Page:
This is likely very important to understand; as without this information is very similar to trying to program good efficient source code without knowing anything about a lower level Assembly Language or C/C++ language, when scripting. Without knowing how a CPU processes bits and bytes (via Assembly Language), somebody writing a C program or a higher level scripting language program, may very well write computer source code that does not effectively utilize the computer's (ie. CPU) resources wisely or efficiently!
Some points of reference: 1) Richard Stallman seems to have referenced the TRS-80 computer TBUG debugger, another common machine language monitor, within his "Debugging with GDB: The GNU Source-level Debugger" book.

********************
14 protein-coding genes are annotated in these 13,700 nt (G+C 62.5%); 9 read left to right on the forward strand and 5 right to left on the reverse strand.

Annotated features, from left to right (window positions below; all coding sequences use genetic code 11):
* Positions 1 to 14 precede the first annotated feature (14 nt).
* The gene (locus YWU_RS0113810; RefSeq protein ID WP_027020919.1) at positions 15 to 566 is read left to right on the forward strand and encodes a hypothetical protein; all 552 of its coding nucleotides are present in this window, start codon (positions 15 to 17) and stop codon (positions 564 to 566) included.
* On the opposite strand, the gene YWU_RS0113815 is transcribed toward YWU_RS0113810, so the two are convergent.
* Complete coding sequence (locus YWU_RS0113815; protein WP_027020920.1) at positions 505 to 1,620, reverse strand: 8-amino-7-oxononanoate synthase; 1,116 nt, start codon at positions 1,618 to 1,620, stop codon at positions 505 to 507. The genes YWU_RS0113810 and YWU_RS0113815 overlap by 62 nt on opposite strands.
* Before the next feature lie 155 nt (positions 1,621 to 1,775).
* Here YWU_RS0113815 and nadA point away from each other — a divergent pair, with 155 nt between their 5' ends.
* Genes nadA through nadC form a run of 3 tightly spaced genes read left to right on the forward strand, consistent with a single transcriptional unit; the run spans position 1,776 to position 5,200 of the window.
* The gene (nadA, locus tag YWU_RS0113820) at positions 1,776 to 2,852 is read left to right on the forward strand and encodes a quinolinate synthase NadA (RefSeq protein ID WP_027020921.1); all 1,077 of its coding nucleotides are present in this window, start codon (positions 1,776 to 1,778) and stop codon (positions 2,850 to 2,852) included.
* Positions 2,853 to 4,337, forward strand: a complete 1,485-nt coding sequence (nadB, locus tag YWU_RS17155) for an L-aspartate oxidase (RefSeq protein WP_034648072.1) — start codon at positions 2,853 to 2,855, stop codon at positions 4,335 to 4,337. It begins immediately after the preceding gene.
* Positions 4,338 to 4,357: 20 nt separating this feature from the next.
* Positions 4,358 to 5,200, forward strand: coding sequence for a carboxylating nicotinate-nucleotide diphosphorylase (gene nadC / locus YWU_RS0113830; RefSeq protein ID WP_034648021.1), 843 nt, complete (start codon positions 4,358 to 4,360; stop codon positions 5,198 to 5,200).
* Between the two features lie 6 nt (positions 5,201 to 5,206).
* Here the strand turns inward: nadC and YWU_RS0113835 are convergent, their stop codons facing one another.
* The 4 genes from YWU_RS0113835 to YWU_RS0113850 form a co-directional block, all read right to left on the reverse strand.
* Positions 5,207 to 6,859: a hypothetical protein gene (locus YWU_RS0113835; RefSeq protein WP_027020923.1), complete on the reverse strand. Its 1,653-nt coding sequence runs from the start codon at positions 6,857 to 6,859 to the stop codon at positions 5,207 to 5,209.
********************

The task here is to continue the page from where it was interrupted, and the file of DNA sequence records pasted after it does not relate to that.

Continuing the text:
2) Atmel makes reference to GDB as a Machine Language Monitor here; The Atmel AVR is a RISC microcontroller from Atmel, in which it's debugger is referenced as, "avrmon-stk200 – avr- gdb compatible GNU/Linux-based debug monitorA machine code monitor (aka machine language monitor) is software built-into or separately available for various computers, allowing the user to enter commands to view and change the memory of the machine, with options to load and save memory contents fro system for connecting to Atmel's STK200 Starter Kit"
A machine code monitor is synonymous with Machine Language Monitor. (ie Machine Code Monitor Wikipedia)
- Short answer: no. Longer answer: Yes, GDB does have machine-code-level abilities, but they are incidental to its main purpose as a source-level debugger, and without the right low-level stub on the target, GDB is not going to have full access to the target hardware, as one would expect with a monitor. Stan (talk) 18:53, 20 March 2014 (UTC)